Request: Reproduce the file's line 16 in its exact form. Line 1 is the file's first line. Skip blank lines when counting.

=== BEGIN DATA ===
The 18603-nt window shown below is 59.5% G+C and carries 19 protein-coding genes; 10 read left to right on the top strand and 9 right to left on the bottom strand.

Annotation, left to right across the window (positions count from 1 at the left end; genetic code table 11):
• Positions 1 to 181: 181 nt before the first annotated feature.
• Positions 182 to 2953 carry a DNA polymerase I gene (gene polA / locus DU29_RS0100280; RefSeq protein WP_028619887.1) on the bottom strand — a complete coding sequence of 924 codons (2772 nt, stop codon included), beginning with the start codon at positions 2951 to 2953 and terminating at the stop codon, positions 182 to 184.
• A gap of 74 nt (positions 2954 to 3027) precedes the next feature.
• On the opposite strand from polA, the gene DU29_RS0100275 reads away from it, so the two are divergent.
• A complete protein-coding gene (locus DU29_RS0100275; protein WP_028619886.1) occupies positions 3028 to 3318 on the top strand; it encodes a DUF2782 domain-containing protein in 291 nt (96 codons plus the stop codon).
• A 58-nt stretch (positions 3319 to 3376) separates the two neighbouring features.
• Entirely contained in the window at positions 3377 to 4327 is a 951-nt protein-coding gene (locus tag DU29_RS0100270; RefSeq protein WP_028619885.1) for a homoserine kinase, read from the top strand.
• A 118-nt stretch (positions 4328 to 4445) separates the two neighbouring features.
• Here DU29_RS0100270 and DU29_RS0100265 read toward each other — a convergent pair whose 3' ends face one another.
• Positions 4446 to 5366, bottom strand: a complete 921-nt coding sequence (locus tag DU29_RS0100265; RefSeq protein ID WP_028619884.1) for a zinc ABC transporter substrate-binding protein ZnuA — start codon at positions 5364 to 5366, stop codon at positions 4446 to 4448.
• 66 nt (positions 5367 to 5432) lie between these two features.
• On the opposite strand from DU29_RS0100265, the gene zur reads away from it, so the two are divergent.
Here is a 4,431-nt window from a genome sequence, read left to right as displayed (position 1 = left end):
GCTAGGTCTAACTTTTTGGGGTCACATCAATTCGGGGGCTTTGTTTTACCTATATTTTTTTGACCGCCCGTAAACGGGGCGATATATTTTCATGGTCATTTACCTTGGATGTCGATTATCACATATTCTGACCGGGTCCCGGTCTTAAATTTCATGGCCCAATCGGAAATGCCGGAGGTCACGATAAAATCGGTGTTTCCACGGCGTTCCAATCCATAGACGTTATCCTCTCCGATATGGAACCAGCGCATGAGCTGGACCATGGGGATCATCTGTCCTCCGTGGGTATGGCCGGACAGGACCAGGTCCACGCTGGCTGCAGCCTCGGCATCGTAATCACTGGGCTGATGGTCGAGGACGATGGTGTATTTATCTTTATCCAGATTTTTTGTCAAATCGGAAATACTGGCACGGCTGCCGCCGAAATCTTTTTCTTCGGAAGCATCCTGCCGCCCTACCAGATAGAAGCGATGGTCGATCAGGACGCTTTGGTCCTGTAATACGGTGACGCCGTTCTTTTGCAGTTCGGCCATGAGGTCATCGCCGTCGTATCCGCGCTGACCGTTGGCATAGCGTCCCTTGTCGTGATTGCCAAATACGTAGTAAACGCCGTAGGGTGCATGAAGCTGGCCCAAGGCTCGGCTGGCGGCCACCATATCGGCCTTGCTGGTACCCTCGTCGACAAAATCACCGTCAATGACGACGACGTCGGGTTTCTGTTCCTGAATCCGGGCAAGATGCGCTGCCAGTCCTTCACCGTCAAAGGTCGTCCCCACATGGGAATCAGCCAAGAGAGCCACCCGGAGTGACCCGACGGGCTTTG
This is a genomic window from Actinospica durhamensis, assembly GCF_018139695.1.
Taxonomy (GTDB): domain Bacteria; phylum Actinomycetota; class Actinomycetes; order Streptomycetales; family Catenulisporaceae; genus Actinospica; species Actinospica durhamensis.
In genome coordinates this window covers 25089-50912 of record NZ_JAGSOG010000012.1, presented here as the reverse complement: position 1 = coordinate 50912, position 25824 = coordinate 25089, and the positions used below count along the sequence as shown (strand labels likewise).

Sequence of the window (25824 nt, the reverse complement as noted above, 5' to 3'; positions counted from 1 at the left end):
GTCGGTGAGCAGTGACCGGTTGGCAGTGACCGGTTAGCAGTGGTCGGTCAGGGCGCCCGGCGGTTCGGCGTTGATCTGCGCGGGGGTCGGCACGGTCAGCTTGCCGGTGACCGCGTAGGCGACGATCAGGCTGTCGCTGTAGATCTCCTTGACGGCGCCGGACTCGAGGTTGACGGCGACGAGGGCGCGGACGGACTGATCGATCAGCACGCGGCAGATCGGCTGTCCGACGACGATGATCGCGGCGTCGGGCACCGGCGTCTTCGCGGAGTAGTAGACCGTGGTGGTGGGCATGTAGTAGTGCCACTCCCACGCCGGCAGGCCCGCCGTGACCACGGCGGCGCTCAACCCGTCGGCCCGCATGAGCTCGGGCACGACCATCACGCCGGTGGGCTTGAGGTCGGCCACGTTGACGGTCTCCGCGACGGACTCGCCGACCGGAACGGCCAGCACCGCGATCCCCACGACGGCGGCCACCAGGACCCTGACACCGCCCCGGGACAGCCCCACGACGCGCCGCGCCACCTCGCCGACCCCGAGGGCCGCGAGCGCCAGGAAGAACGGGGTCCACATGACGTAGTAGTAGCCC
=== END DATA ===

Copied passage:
GCTAGGTCTAACTTTTTGGGGTCACATCAATTCGGGGGCTTTGTTTTACCTATATTTTTTTGACCGCCCGTAAACGGGGCGATATATTTTCATGGTCATTTACCTTGGATGTCGATTATCACATATTCTGACCGGGTCCCGGTCTTAAATTTCATGGCCCAATCGGAAATGCCGGAGGTCACGATAAAATCGGTGTTTCCACGGCGTTCCAATCCATAGACGTTATCCTCTCCGATATGGAACCAGCGCATGAGCTGGACCATGGGGATCATCTGTCCTCCGTGGGTATGGCCGGACAGGACCAGGTCCACGCTGGCTGCAGCCTCGGCATCGTAATCACTGGGCTGATGGTCGAGGACGATGGTGTATTTATCTTTATCCAGATTTTTTGTCAAATCGGAAATACTGGCACGGCTGCCGCCGAAATCTTTTTCTTCGGAAGCATCCTGCCGCCCTACCAGATAGAAGCGATGGTCGATCAGGACGCTTTGGTCCTGTAATACGGTGACGCCGTTCTTTTGCAGTTCGGCCATGAGGTCATCGCCGTCGTATCCGCGCTGACCGTTGGCATAGCGTCCCTTGTCGTGATTGCCAAATACGTAGTAAACGCCGTAGGGTGCATGAAGCTGGCCCAAGGCTCGGCTGGCGGCCACCATATCGGCCTTGCTGGTACCCTCGTCGACAAAATCACCGTCAATGACGACGACGTCGGGTTTCTGTTCCTGAATCCGGGCAAGATGCGCTGCCAGTCCTTCACCGTCAAAGGTCGTCCCCACATGGGAATCAGCCAAGAGAGCCACCCGGAGTGACCCGACGGGCTTTG